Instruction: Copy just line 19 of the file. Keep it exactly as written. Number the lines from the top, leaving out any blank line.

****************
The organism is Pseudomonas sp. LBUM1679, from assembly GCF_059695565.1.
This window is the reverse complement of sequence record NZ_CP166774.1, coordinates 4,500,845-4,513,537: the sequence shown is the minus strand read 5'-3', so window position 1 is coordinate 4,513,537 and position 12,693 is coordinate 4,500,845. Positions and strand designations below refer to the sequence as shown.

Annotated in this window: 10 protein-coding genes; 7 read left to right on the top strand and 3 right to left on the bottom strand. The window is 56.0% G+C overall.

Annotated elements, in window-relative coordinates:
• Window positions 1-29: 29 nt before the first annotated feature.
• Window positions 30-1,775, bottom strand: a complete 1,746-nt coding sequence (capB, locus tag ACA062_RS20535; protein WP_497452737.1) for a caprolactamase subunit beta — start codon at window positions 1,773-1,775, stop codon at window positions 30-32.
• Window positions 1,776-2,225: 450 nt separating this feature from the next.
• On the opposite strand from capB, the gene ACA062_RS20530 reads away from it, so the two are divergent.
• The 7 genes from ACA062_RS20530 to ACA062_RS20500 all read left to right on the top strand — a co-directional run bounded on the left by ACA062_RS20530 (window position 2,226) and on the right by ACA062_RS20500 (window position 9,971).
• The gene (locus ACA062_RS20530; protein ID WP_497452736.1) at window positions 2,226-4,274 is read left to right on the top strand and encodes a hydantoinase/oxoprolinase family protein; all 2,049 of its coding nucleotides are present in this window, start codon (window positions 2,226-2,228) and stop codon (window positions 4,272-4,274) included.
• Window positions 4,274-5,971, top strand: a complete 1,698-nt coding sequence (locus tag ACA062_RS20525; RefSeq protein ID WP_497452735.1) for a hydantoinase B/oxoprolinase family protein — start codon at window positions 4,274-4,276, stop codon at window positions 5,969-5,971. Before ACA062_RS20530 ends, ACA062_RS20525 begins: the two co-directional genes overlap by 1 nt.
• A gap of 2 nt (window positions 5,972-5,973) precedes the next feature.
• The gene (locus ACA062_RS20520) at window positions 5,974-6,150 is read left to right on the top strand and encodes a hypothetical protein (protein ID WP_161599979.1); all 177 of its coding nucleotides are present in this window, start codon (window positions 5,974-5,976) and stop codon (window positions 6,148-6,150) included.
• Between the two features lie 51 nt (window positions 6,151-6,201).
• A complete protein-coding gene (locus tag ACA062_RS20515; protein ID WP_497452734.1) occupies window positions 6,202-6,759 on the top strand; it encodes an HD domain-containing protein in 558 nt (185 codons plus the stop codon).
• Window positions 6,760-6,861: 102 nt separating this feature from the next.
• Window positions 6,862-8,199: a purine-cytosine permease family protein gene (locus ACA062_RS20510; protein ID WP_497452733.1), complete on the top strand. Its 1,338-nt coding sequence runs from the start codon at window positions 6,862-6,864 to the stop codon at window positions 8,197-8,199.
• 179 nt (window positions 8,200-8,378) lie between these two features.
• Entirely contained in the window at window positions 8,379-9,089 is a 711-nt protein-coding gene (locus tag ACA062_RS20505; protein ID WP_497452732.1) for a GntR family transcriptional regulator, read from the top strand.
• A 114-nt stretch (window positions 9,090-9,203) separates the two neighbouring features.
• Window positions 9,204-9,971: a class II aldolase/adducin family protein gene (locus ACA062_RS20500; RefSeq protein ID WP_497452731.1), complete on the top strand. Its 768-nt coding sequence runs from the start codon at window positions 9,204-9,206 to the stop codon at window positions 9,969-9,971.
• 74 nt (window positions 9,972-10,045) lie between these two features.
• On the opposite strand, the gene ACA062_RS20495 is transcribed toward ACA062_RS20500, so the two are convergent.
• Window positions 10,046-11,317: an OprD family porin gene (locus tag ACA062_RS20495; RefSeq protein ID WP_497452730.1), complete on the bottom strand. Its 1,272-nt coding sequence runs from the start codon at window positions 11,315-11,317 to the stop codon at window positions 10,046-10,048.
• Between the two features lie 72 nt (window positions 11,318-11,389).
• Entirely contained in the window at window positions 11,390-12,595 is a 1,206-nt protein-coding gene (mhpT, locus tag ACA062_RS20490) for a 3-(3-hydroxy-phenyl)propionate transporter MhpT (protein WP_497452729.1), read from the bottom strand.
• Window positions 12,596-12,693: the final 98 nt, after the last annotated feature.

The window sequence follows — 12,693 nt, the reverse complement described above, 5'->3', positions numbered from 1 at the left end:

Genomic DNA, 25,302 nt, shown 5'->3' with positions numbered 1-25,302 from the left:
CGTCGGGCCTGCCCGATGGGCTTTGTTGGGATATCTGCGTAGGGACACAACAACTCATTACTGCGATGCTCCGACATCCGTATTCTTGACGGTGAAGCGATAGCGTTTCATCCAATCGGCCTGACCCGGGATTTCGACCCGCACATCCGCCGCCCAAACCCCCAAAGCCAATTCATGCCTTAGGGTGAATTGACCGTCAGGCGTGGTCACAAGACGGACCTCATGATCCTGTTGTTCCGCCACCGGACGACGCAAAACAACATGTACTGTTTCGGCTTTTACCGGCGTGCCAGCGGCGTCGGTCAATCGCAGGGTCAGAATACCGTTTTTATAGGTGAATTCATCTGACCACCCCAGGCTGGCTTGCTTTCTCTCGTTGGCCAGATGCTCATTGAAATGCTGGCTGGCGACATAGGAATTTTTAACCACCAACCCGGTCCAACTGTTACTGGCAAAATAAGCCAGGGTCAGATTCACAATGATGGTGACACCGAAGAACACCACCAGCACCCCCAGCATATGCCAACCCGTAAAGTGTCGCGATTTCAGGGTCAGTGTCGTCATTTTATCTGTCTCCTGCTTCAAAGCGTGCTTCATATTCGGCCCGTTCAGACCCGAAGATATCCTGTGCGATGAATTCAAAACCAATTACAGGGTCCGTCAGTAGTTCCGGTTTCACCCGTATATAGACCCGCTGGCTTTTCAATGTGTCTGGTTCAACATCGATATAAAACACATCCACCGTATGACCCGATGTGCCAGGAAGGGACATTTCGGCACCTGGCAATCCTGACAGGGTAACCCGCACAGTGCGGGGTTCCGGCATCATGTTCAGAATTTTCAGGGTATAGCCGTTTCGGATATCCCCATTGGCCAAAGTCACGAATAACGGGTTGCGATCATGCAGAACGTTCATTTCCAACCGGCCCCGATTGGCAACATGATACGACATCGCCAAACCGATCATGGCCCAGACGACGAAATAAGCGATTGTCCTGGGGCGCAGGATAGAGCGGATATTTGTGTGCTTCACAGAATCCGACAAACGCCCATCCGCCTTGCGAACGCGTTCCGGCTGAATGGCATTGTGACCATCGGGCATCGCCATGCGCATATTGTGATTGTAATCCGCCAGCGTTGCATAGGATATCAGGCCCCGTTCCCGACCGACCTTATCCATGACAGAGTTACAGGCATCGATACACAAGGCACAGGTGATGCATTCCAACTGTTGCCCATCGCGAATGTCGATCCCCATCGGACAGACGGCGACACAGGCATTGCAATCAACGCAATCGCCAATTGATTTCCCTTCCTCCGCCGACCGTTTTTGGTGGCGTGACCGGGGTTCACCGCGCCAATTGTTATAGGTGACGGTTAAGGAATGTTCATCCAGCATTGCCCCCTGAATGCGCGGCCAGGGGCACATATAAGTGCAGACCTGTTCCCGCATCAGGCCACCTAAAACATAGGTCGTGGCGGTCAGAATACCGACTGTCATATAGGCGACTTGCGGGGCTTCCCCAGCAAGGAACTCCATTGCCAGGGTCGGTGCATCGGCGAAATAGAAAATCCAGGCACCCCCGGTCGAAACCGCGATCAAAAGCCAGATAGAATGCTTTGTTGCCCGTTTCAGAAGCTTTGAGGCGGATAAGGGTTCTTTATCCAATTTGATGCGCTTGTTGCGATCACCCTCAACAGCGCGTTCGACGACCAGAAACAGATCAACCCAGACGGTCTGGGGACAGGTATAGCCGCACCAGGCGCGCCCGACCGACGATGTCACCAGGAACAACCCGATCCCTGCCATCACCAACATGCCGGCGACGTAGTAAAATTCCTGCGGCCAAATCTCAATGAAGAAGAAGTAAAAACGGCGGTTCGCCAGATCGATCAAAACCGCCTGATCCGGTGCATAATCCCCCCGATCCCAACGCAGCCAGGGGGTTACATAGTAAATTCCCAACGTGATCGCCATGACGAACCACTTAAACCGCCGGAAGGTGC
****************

• Entirely contained in the window at window positions 8,379-9,089 is a 711-nt protein-coding gene (locus tag ACA062_RS20505; protein ID WP_497452732.1) for a GntR family transcriptional regulator, read from the top strand.